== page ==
Bond, James Bond
This year marks what would have been the 100th birthday of Ian Fleming, the creator of James Bond. The occasion has, predictably, marshaled a parade of projects and events: Ben MacIntyre’s Fleming biography, For Your Eyes Only (Bloomsbury); a new authorized Bond novel, Devil May Care (Doubleday), by Sebastian Faulks; several exhibitions; and the 23rd Bond film, Quantum of Solace, which hits theaters in November.
An occasion to celebrate, sure, but it’s rather horrifying to crash into such firm proof of just how old James Bond is. We are now well into his sixth decade as a secret agent. And, let us not forget, when Fleming introduced Bond in his 1953 Casino Royale, 007 was already in his thirties, so by now there most certainly would be some awkward retirement questions.
In the movies, of course, Bond never ages—frequently, he gets younger. Daniel Craig, for his part, shook off the last traces of Fleming’s killer toff, reinventing him as a sort of Iraq contractor, the perfect Bond for our imperfect time.
As for what Fleming would make of this, I’d hate to guess. He was born into a world of horse-drawn privilege, one that had never heard of genocide or weapons of mass destruction. He died in 1964 just as the film version of Goldfinger was about to make his creation an international phenomenon. But by the early fifties, when he started to write the Bond books, he had seen alarming change, and his novels are rife with preoccupations caused by unstable times: an obsession with British decline, the Cold War.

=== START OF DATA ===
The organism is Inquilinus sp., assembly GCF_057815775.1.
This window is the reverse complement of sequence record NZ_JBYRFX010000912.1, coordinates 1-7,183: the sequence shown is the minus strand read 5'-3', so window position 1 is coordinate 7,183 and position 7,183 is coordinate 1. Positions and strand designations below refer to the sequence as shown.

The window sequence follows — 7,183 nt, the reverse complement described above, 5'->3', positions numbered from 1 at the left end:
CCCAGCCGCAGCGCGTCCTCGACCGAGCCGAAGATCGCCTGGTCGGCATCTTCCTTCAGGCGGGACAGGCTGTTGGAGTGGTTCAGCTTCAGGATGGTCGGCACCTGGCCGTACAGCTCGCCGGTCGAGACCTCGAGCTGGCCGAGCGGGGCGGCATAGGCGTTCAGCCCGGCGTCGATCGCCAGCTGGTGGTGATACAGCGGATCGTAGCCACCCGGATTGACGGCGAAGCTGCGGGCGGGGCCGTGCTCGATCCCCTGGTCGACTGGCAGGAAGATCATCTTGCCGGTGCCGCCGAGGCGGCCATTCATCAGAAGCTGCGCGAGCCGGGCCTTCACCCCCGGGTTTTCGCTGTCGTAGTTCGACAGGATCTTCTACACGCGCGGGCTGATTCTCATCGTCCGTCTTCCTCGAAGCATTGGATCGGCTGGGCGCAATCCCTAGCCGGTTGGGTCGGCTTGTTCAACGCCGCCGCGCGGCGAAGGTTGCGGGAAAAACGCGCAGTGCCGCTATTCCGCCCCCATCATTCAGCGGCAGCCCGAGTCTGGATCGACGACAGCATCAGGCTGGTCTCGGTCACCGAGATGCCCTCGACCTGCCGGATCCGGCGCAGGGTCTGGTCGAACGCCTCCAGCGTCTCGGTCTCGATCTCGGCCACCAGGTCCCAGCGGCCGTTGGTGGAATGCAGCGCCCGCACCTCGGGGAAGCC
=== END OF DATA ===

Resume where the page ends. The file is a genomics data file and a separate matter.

Today the world Fleming knew has vanished. China and India are great powers. Russia has fallen. Britain is, well, still there, in its way. Fleming knew nothing about information technology, gay rights, women’s rights (he really knew nothing at all about feminism), environmentalism, celebrity culture, or Egg McMuffins.
But how many authors exert such a grip? Fleming’s centenary is an opportunity to shake our heads at the staggering tumult that has filled the years since his birth—and to get excited for the release of Quantum of Solace. It’s named after Fleming’s most melancholy and virtually actionless short story, with an irresistible title.
—Simon Winder wrote The Man Who Saved Britain: A Personal Journey into the Disturbing World of James Bond (Farrar, Strauss & Giroux).
Pick your pun: sizzling, piping hot, well-done. No artist’s market has soared more in the last year and a half than Francis Bacon’s. Since fall 2006 the record price for the British artist, who died in 1992, has jumped to $52.7 million, with no fewer than six works topping $25 million—and a couple more candidates are coming up during the May sales in New York. Only adding fuel to the fire is Tate Britain’s big Bacon survey, which will run September 11 to January 4, 2009.
Version No. 2 of Lying Figure with Hypodermic Syringe, 1968 $15 million SOTHEBY’S NEW YORK
Study for Portrait II, 1956 $27 million CHRISTIE’S LONDON
Study from Innocent X, 1962 $52.7 million SOTHEBY’S NEW YORK